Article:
I've not played the current breed of MMORPGs myself and can only extrapolate their fun based on experience from my past life being a MUD addict. (And Second Life is just a MOO right?)

Aside: Oooh, Second Life has just been released as GPL, aka free for everyone! Check out this quote, "it's not very meaningful to amass in-game wealth if your ability to use it is contingent on your ongoing good relations with a single company". Neato, they really grok this

RPG is fun. MMORPG is even more fun: the world is persistent and the players are real people. These make your game achievements matter more than if otherwise. The game is growth: Leveling up your character, collecting those rare items and obtaining more powerful spells. In MMORPGs, such growth can only be achieved by killing monsters, exploring the lands, hunting or other equivalent "farming" activities. Do enough and you'll reach the next level, learn new stuff... and then repeat...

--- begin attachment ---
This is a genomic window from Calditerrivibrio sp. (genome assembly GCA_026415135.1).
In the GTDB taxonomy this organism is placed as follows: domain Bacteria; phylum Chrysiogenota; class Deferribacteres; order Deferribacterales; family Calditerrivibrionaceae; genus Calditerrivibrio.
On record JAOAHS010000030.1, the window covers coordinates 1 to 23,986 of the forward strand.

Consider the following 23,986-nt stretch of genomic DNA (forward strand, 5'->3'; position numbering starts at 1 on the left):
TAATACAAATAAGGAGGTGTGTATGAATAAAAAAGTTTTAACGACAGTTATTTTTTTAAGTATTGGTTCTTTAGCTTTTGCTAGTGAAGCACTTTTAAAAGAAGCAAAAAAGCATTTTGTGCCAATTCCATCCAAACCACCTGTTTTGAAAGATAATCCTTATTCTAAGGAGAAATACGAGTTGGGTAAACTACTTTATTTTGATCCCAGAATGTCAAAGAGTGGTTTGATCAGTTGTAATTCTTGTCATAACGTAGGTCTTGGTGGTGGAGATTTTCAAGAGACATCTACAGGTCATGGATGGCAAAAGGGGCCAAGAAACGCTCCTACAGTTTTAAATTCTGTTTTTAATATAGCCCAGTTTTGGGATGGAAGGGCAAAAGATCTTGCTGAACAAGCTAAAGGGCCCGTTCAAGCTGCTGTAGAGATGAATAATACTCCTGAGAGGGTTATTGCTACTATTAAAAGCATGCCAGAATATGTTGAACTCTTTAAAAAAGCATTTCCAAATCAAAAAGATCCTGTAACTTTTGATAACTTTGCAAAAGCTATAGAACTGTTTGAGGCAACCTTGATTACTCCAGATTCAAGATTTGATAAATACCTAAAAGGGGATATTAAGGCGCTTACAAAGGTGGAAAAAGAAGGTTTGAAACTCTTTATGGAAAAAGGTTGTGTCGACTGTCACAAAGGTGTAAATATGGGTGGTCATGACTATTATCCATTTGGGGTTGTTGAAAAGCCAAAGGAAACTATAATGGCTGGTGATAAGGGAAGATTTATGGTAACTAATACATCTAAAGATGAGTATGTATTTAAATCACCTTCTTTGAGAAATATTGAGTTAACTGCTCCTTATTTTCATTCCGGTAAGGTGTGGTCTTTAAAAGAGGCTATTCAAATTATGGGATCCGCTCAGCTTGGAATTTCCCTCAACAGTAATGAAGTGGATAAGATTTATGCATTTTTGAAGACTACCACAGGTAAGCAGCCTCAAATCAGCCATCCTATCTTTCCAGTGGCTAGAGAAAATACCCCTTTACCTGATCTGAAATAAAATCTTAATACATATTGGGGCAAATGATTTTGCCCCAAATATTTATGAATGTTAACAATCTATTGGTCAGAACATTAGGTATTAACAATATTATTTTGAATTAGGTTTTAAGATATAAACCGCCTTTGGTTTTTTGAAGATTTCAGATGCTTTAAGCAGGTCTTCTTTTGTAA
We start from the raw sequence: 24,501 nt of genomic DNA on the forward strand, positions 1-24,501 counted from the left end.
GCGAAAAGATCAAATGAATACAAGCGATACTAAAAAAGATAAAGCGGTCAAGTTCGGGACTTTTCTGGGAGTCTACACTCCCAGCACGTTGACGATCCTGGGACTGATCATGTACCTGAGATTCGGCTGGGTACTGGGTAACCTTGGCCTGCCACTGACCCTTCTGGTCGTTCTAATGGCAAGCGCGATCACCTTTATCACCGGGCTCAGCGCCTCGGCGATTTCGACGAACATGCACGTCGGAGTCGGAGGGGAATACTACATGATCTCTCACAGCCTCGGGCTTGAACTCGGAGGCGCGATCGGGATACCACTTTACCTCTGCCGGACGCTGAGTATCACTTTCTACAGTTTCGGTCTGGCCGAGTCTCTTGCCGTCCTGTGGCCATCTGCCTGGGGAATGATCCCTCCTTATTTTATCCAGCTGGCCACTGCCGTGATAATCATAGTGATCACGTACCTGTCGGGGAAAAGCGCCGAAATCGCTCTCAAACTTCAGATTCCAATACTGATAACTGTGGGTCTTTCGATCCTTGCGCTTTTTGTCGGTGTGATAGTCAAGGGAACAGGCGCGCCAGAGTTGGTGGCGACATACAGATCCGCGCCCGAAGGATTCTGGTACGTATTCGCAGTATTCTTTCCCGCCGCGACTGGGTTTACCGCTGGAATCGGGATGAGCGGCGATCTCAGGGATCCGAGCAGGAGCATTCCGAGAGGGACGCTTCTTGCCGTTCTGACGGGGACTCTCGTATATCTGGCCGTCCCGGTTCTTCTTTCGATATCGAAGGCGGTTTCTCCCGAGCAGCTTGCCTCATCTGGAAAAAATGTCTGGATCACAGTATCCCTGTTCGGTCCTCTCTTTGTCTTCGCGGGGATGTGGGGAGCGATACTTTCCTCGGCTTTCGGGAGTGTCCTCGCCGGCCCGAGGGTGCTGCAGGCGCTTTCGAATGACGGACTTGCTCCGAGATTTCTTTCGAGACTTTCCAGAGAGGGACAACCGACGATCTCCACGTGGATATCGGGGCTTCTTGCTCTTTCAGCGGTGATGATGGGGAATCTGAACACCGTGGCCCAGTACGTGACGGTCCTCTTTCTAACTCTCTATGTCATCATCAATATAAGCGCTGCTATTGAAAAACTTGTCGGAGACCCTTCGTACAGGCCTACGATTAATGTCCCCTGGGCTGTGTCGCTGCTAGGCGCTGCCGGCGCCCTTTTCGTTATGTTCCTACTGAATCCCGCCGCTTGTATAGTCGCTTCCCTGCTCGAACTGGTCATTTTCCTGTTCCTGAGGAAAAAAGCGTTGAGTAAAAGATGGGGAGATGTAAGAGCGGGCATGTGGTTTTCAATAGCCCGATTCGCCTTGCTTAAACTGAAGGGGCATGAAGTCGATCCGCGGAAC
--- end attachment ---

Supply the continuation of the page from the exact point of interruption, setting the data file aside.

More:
At times, these level-up activities can be a real chore - especially when that next level requires just so much more from you (7-digit experience points to level? Fwah!)... then a passing thought: killing these game monsters doesn't DO anything. I know its a game, but what a waste isn't it? Thousands of precious hours spent doing... nothing.

What if level-up activities can have some impact in real world, or your real online life? Can there be persistent worlds that better embrace real online activities?

For example, working with rails community site links your online, rails-related activities with your profile. A site is not enough, and there's still a gap between that and levelling up in a game. It would be ideal to be able to encompass a bigger range of "classes" of people: Level 45 music enthusiast, level 3 technical blogger? Pick one of our (many existing) online personas to "play" in?